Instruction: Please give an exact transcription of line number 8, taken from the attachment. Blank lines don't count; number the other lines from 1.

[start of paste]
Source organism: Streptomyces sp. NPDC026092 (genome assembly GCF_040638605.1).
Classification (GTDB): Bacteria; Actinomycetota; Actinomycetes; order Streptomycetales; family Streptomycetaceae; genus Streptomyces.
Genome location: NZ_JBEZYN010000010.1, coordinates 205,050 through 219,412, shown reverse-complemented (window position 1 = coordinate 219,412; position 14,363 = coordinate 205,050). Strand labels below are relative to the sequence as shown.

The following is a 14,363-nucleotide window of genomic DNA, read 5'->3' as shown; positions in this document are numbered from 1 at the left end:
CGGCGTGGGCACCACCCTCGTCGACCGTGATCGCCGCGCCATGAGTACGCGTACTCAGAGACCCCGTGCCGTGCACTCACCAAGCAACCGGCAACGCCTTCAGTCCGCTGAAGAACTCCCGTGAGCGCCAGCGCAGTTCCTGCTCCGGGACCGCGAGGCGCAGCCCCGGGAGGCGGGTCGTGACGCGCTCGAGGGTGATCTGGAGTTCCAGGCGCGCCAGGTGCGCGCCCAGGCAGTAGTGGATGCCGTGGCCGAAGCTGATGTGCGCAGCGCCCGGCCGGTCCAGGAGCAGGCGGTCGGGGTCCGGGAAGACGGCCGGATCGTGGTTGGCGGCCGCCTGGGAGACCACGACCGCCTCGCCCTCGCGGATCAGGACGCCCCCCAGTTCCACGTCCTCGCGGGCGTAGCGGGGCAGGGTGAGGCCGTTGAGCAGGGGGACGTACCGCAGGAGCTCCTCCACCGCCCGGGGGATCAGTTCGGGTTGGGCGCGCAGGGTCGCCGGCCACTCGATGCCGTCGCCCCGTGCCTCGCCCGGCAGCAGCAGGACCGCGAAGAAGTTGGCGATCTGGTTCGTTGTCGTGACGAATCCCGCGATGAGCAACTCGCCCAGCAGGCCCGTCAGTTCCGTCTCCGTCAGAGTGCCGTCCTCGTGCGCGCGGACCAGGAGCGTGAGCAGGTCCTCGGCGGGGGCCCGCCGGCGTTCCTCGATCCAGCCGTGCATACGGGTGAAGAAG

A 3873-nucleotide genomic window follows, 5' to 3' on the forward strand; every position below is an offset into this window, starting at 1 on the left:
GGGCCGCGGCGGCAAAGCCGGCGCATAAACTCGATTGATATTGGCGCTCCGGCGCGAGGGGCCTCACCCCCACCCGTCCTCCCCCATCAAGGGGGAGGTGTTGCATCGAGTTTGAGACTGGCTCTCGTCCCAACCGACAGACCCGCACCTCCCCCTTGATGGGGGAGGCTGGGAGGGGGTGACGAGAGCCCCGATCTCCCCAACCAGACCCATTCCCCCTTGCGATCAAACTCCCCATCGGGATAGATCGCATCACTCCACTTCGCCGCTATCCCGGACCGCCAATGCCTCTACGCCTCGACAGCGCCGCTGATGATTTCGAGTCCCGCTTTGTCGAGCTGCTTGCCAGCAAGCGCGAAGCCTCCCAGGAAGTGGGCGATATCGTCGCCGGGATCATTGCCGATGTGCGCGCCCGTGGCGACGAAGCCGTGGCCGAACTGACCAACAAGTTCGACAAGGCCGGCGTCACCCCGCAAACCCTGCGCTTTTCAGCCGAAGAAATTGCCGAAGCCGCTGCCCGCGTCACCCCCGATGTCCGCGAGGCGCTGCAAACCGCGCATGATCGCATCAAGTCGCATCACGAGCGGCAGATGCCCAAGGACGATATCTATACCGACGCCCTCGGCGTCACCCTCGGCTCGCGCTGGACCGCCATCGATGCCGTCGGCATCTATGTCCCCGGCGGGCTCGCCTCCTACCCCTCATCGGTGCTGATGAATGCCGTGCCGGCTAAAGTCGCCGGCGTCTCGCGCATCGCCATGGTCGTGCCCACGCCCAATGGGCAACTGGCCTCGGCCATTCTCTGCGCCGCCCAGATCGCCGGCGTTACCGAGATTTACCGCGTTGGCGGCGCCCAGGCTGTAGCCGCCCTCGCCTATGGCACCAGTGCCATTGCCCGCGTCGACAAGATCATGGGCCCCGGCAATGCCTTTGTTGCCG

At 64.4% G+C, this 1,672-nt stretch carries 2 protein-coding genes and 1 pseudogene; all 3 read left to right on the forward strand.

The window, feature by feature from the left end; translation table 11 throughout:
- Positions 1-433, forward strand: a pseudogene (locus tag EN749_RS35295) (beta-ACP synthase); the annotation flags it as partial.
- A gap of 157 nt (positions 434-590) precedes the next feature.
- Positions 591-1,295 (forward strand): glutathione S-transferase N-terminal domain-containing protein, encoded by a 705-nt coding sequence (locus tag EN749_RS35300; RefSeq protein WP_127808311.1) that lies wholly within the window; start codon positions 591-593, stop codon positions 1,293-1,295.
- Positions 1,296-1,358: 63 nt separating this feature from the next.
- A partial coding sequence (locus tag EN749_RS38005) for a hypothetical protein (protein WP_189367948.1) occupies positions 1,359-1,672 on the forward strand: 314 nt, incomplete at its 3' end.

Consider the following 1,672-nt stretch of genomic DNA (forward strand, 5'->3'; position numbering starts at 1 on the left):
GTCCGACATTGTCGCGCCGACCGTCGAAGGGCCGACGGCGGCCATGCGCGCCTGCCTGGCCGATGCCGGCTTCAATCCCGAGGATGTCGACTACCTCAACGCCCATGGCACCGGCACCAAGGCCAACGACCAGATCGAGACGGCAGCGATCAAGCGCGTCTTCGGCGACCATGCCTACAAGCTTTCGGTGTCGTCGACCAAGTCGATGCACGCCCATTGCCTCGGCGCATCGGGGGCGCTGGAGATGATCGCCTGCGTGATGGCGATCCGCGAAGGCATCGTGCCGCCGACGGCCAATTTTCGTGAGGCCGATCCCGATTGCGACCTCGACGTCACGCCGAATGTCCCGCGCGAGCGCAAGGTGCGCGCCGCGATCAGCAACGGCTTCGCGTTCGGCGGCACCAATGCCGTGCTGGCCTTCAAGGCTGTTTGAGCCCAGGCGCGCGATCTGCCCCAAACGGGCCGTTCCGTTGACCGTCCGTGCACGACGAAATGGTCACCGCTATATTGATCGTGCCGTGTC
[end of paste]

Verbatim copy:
At 64.4% G+C, this 1,672-nt stretch carries 2 protein-coding genes and 1 pseudogene; all 3 read left to right on the forward strand.